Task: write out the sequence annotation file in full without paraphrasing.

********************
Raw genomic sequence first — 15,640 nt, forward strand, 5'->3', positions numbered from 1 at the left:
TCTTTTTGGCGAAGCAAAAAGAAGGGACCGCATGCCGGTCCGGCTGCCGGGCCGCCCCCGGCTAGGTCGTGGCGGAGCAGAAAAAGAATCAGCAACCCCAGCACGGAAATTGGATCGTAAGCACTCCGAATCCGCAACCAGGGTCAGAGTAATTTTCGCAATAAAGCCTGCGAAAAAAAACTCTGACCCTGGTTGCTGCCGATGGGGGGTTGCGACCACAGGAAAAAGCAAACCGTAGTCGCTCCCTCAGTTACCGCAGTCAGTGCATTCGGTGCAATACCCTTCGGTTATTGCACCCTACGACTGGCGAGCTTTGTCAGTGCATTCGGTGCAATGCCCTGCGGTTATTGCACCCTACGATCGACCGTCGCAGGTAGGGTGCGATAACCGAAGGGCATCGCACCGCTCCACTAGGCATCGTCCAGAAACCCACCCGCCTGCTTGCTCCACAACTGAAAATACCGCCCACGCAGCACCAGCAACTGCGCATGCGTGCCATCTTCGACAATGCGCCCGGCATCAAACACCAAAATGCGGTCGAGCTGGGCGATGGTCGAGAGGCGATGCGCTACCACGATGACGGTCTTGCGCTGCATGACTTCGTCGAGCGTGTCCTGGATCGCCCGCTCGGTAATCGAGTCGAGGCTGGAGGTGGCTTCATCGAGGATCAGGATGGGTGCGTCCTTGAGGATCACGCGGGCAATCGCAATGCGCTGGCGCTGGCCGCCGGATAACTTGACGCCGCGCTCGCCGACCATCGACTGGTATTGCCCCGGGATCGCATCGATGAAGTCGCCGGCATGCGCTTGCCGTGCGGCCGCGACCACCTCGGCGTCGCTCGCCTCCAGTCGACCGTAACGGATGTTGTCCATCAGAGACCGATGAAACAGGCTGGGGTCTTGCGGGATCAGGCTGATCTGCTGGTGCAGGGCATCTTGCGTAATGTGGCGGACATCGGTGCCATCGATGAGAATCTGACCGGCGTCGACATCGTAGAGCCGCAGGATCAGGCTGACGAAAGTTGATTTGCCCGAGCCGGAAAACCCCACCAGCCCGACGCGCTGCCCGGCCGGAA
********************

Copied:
Raw genomic sequence first — 15,640 nt, forward strand, 5'->3', positions numbered from 1 at the left:
TCTTTTTGGCGAAGCAAAAAGAAGGGACCGCATGCCGGTCCGGCTGCCGGGCCGCCCCCGGCTAGGTCGTGGCGGAGCAGAAAAAGAATCAGCAACCCCAGCACGGAAATTGGATCGTAAGCACTCCGAATCCGCAACCAGGGTCAGAGTAATTTTCGCAATAAAGCCTGCGAAAAAAAACTCTGACCCTGGTTGCTGCCGATGGGGGGTTGCGACCACAGGAAAAAGCAAACCGTAGTCGCTCCCTCAGTTACCGCAGTCAGTGCATTCGGTGCAATACCCTTCGGTTATTGCACCCTACGACTGGCGAGCTTTGTCAGTGCATTCGGTGCAATGCCCTGCGGTTATTGCACCCTACGATCGACCGTCGCAGGTAGGGTGCGATAACCGAAGGGCATCGCACCGCTCCACTAGGCATCGTCCAGAAACCCACCCGCCTGCTTGCTCCACAACTGAAAATACCGCCCACGCAGCACCAGCAACTGCGCATGCGTGCCATCTTCGACAATGCGCCCGGCATCAAACACCAAAATGCGGTCGAGCTGGGCGATGGTCGAGAGGCGATGCGCTACCACGATGACGGTCTTGCGCTGCATGACTTCGTCGAGCGTGTCCTGGATCGCCCGCTCGGTAATCGAGTCGAGGCTGGAGGTGGCTTCATCGAGGATCAGGATGGGTGCGTCCTTGAGGATCACGCGGGCAATCGCAATGCGCTGGCGCTGGCCGCCGGATAACTTGACGCCGCGCTCGCCGACCATCGACTGGTATTGCCCCGGGATCGCATCGATGAAGTCGCCGGCATGCGCTTGCCGTGCGGCCGCGACCACCTCGGCGTCGCTCGCCTCCAGTCGACCGTAACGGATGTTGTCCATCAGAGACCGATGAAACAGGCTGGGGTCTTGCGGGATCAGGCTGATCTGCTGGTGCAGGGCATCTTGCGTAATGTGGCGGACATCGGTGCCATCGATGAGAATCTGACCGGCGTCGACATCGTAGAGCCGCAGGATCAGGCTGACGAAAGTTGATTTGCCCGAGCCGGAAAACCCCACCAGCCCGACGCGCTGCCCGGCCGGAA